Beef Efficiency Scheme changes update

With the Beef Efficiency Scheme entering its second year, we have decided to make some changes to how it is run, based on customer feedback.

We hope these changes will make it easier for scheme members to meet the requirements.

The three main changes are:

  • change to deadline for the second 2016 selection tags
  • distribution arrangements for tissue tagging for 2017
  • ear-tagging of bulls

Change to the deadline to return the second 2016 selection tags

To assist farmers who received a request to tag calves over nine months old in the second 2016 selection, we will be extending the window for return of samples from 30 June to 31 December for this selection.

Distribution arrangements for tissue tagging for 2017

For calves born from 2017 onward, we will aim to make only one selection of animals for tissue sampling per-business, per-year.

Businesses that have an even split of calving in both spring and autumn may be sent multiple requests for sampling but we will only select from calves that have not previously been through the selection process.

We will also offer early selections in June and October for applicants who plan to sell their animals in September or March.

If you wish to be included in the early June selection you must ensure that your calving data for spring born calves is uploaded on to the Beef Efficiency Scheme database by 9 June 2017.

It is planned that the tags for this selection will start to arrive in early July and will have all arrived by 1 September.

Recording calving data by 9 June is voluntary, and applicants who do not wish to enter their data by this date remain subject to the scheme deadline of 15 July for recording calving data for calves born 1 January to 1 June only.

A selection of their calves will then be made in late July, with tags starting to arrive in August and all tags arriving by 1 of November.

If you receive an early selection, this may result in more than one selection being made for your business.

You also still have the option to tissue tag 100 per cent of your calves, using a genotype tissue tag as your primary or secondary tags (bearing an official crown logo) or as a separate management tag.

Under this option, the additional price of using genotype tissue tags (as opposed to ordinary official tags) will be at your own cost.

If you opt to tissue tag 100 per cent of your calves, you will be required to use an appropriate tag that preserves the sample until the samples are requested.

You must also store the samples in the appropriate way, as instructed by the tag supplier until you send them to the lab for genotyping.

Ear-tagging of Bulls

We are aware that some scheme members have experienced problems with tissue tagging their bulls.

Tissue tagging was chosen as the method of sample selection as it was considered to be the simplest and most cost effective method in the majority of cases.

However, we will now be able to accept blood samples instead of tissue tags for older bulls.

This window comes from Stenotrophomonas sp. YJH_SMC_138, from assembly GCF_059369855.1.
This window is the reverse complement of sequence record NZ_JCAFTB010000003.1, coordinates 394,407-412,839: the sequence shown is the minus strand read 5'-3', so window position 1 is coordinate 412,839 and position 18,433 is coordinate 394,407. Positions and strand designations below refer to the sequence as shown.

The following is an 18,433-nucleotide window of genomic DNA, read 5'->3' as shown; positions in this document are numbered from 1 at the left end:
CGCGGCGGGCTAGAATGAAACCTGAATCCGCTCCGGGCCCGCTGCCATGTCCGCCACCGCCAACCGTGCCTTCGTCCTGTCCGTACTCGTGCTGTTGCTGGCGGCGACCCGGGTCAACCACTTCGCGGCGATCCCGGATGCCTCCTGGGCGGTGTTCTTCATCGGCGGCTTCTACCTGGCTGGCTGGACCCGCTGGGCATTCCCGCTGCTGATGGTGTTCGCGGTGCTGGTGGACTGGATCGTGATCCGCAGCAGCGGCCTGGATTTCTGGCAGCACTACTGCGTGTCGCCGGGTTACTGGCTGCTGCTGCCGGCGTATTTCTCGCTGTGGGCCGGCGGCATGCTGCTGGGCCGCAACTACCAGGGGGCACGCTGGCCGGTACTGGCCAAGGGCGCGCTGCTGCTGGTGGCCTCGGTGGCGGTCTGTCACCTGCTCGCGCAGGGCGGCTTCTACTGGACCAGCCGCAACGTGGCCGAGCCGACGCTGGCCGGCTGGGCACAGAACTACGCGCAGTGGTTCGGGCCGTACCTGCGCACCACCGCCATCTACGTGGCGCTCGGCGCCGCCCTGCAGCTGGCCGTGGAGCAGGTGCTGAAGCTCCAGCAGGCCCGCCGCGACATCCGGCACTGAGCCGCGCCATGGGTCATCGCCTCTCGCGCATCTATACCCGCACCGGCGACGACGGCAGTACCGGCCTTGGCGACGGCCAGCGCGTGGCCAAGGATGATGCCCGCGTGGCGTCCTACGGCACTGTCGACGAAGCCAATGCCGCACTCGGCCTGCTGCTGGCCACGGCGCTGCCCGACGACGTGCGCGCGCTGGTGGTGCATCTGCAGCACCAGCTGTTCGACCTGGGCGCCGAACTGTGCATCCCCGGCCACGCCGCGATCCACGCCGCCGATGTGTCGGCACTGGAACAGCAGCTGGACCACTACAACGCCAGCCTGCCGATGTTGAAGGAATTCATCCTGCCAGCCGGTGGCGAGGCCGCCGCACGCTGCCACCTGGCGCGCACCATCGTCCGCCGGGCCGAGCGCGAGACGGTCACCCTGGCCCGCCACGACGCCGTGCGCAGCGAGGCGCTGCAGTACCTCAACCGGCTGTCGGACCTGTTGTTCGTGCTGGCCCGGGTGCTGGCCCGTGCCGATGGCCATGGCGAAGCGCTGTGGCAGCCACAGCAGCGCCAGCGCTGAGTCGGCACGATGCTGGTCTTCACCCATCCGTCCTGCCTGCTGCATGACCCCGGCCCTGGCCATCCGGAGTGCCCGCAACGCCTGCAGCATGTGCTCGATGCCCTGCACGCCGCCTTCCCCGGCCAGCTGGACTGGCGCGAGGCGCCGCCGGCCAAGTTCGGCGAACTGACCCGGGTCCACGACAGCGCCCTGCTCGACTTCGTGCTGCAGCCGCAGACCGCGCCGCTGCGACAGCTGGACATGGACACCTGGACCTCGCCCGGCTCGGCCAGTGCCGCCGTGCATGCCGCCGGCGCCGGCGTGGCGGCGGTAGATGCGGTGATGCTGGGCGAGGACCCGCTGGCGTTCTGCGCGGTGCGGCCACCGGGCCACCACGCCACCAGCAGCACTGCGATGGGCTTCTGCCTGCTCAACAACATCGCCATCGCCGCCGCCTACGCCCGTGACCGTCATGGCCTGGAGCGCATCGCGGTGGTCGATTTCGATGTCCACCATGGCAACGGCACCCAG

If you would prefer this method, you would be required to arrange and pay for the sample to be taken by a qualified vet yourself.

You will also be responsible for ensuring the sample is returned to the lab making sure all relevant legislation relating to the transport of biological samples is followed.

The scheme would continue to cover the cost of laboratory testing of these samples.

Unfortunately, blood sampling is not available for calves at this time.

If you have a calf where you believe an alternative method may be required (for example, an animal with a deformed ear) please contact the Beef Efficiency Scheme team: BESMailbox@gov.scot.

If you have already been sent a request to tissue tag bulls, you have the option of returning a blood sample instead of using the tissue tag.

Further information regarding blood samples will be added to the scheme pages on Rural Payments and Services in the near future.

If you have already attempted to tag a bull and the tag broke you can return the tag to the lab stating on the form that the tag broke.

You will then be asked to sample the bull again when you receive tags for calves born in 2017.

You will have the option of trying the tissue tags again or taking a blood sample.

You will be asked to provide a sample for all bulls you record as the sire of one of the calves in the Beef Efficiency Scheme (provided they are owned by your business) by the end of the contract.

Genetic analysis completed by breed societies

We have also received queries from scheme members who have previously provided samples from some bulls for genetic analysis asking if we can use the data held by their breed society rather than providing a new sample.

Unfortunately, the genetic information being gathered by the scheme is not comparable to the genetic information held by most breed societies.

Most breed societies test for parentage and some specific breed related genetic markers.

We are not aware of any societies holding all the information required for the scheme at this time and this means that, even if a bull has had genetic analysis completed for another purpose, it is very unlikely that it can be used for the scheme.

Last updated: 25 May, 2017